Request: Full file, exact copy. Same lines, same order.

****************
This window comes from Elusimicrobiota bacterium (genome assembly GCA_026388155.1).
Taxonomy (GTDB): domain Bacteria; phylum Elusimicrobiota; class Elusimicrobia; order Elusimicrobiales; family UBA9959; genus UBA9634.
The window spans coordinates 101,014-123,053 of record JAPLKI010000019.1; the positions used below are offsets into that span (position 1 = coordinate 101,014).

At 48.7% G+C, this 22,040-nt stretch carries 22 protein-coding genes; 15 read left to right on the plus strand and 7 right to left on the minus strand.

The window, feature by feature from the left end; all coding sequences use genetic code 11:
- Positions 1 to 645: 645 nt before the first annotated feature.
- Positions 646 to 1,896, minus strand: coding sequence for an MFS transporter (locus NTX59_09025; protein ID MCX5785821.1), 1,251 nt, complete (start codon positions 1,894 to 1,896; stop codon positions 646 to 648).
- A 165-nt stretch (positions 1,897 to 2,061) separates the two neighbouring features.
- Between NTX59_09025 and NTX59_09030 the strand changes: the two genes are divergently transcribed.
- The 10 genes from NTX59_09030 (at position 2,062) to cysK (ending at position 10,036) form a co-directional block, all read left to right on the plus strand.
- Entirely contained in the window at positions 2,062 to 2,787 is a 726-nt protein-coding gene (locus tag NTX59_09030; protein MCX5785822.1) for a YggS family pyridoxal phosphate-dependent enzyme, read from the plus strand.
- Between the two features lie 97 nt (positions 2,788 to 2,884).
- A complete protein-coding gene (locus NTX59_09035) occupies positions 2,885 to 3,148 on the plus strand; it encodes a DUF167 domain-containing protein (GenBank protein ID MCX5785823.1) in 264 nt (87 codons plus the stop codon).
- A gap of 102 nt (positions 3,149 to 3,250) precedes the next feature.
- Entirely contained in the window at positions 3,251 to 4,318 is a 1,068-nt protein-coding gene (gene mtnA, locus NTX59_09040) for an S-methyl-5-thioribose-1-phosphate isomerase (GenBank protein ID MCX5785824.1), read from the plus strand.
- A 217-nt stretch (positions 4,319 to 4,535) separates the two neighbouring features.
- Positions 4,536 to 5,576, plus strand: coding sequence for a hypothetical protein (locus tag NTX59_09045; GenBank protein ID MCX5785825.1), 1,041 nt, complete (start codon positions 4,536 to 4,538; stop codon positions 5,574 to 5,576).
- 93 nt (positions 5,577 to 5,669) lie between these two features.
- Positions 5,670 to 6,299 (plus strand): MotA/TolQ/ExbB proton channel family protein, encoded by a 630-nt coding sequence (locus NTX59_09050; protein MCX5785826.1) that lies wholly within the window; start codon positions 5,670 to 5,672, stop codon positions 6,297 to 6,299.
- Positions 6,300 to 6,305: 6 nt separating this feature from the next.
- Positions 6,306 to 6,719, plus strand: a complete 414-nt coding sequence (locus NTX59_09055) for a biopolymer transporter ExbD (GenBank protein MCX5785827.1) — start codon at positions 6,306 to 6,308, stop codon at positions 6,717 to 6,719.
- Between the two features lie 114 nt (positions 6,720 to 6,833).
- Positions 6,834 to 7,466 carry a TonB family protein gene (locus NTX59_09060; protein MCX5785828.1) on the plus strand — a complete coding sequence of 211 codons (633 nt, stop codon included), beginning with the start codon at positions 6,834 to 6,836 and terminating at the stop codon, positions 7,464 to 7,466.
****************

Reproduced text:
This window comes from Elusimicrobiota bacterium (genome assembly GCA_026388155.1).
Taxonomy (GTDB): domain Bacteria; phylum Elusimicrobiota; class Elusimicrobia; order Elusimicrobiales; family UBA9959; genus UBA9634.
The window spans coordinates 101,014-123,053 of record JAPLKI010000019.1; the positions used below are offsets into that span (position 1 = coordinate 101,014).

At 48.7% G+C, this 22,040-nt stretch carries 22 protein-coding genes; 15 read left to right on the plus strand and 7 right to left on the minus strand.

The window, feature by feature from the left end; all coding sequences use genetic code 11:
- Positions 1 to 645: 645 nt before the first annotated feature.
- Positions 646 to 1,896, minus strand: coding sequence for an MFS transporter (locus NTX59_09025; protein ID MCX5785821.1), 1,251 nt, complete (start codon positions 1,894 to 1,896; stop codon positions 646 to 648).
- A 165-nt stretch (positions 1,897 to 2,061) separates the two neighbouring features.
- Between NTX59_09025 and NTX59_09030 the strand changes: the two genes are divergently transcribed.
- The 10 genes from NTX59_09030 (at position 2,062) to cysK (ending at position 10,036) form a co-directional block, all read left to right on the plus strand.
- Entirely contained in the window at positions 2,062 to 2,787 is a 726-nt protein-coding gene (locus tag NTX59_09030; protein MCX5785822.1) for a YggS family pyridoxal phosphate-dependent enzyme, read from the plus strand.
- Between the two features lie 97 nt (positions 2,788 to 2,884).
- A complete protein-coding gene (locus NTX59_09035) occupies positions 2,885 to 3,148 on the plus strand; it encodes a DUF167 domain-containing protein (GenBank protein ID MCX5785823.1) in 264 nt (87 codons plus the stop codon).
- A gap of 102 nt (positions 3,149 to 3,250) precedes the next feature.
- Entirely contained in the window at positions 3,251 to 4,318 is a 1,068-nt protein-coding gene (gene mtnA, locus NTX59_09040) for an S-methyl-5-thioribose-1-phosphate isomerase (GenBank protein ID MCX5785824.1), read from the plus strand.
- A 217-nt stretch (positions 4,319 to 4,535) separates the two neighbouring features.
- Positions 4,536 to 5,576, plus strand: coding sequence for a hypothetical protein (locus tag NTX59_09045; GenBank protein ID MCX5785825.1), 1,041 nt, complete (start codon positions 4,536 to 4,538; stop codon positions 5,574 to 5,576).
- 93 nt (positions 5,577 to 5,669) lie between these two features.
- Positions 5,670 to 6,299 (plus strand): MotA/TolQ/ExbB proton channel family protein, encoded by a 630-nt coding sequence (locus NTX59_09050; protein MCX5785826.1) that lies wholly within the window; start codon positions 5,670 to 5,672, stop codon positions 6,297 to 6,299.
- Positions 6,300 to 6,305: 6 nt separating this feature from the next.
- Positions 6,306 to 6,719, plus strand: a complete 414-nt coding sequence (locus NTX59_09055) for a biopolymer transporter ExbD (GenBank protein MCX5785827.1) — start codon at positions 6,306 to 6,308, stop codon at positions 6,717 to 6,719.
- Between the two features lie 114 nt (positions 6,720 to 6,833).
- Positions 6,834 to 7,466 carry a TonB family protein gene (locus NTX59_09060; protein MCX5785828.1) on the plus strand — a complete coding sequence of 211 codons (633 nt, stop codon included), beginning with the start codon at positions 6,834 to 6,836 and terminating at the stop codon, positions 7,464 to 7,466.